PANKAJA SRINIVASAN lists some dos and don'ts to make Deepavali celebrations safer
While most people look forward to Deepavali, there are a few who are lukewarm about firecrackers that are part of the festival. That's because they're not only noisy but also lead to injuries. So, what should you do to make Deepavali celebrations safer for your children?
Dos and don'ts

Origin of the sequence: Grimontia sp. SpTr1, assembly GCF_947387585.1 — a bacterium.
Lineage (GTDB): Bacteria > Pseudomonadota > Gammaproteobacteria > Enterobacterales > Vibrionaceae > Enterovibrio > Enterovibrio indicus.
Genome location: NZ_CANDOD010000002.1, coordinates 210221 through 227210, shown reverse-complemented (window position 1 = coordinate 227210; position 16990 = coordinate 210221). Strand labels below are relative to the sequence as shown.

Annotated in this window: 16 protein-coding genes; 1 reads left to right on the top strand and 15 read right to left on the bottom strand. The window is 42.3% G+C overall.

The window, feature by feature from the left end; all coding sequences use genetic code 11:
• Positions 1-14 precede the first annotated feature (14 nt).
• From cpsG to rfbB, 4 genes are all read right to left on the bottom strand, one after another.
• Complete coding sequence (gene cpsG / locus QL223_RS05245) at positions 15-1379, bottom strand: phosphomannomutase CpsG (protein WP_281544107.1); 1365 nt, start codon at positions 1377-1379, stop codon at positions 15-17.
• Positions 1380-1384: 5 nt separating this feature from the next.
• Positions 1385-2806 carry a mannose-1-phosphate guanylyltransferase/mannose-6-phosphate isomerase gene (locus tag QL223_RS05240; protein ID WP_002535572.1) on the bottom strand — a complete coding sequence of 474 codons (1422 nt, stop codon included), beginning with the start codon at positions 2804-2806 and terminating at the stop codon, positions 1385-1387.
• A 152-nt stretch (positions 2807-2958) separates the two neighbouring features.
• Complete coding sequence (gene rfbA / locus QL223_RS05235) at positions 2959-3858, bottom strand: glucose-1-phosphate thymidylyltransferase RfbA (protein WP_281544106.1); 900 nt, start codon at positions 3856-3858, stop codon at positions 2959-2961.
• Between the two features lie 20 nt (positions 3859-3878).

First and foremost, says Mallika Neminathan, a paediatrician, "Parents should make it a point to educate children on the dos and don'ts before they buy them firecrackers. They should teach them the responsible way of bursting and disposing of crackers. A sand pit or a tub of water should be kept nearby so that burnt crackers can be discarded safely. Otherwise, there is the danger of children stepping on smouldering crackers lying around and suffering burns." P. Angeline Prema, also a paediatrician, says, "A cardinal rule is to keep firecrackers out of children's reach. Toddlers tend to put things in their mouth. Firecrackers contain poisonous substances, so it's wise not to leave them lying around." If your child has a wheezing problem, chances are that the smoke from firecrackers will aggravate his condition. "Many parents actually move to areas that are less polluted by fumes from crackers during Deepavali," says Dr. Angeline, but acknowledges that this is not a solution everyone can easily adopt. It's important to remember that sparks from firecrackers could injure one's eyes. It has been observed that the casualty wards of hospitals receive several patients with eye injuries caused by firecrackers during Deepavali. "Rockets and some kinds of firecrackers have an unpredictable trajectory. So it's advisable to keep a safe distance from them. Kids in their excitement throw caution to the winds and hence it is imperative that an adult supervises them," says Dr. Angeline. She warns adventurous teenagers against playing with firecrackers, especially taking them apart and making new ones of their own. Burns are an inevitable part of Deepavali. Major or minor, they should be treated at once. The first thing to do is wash the area with cold running water before taking the child to hospital. "Washing the affected area immediately with cold water can limit the degree of injury," say both the doctors. Before children play with fireworks, parents must ensure that silks and synthetic fabrics are avoided. It is safer to wear sturdy cotton clothes when playing with firecrackers, as they don't catch fire easily. Also remember to keep dupattas out of the way and hair tied up. Keep a bucket of water handy to douse small fires. No Deepavali celebration is complete without sweets and rich food. So, beware tummy troubles. Keep some home remedies ready. Dr. Mallika approves of sweets and goodies made at home. "Bought outside, there is always the question of hygiene," she says. And of course, Deepavali marundu helps digest all that scrumptious food.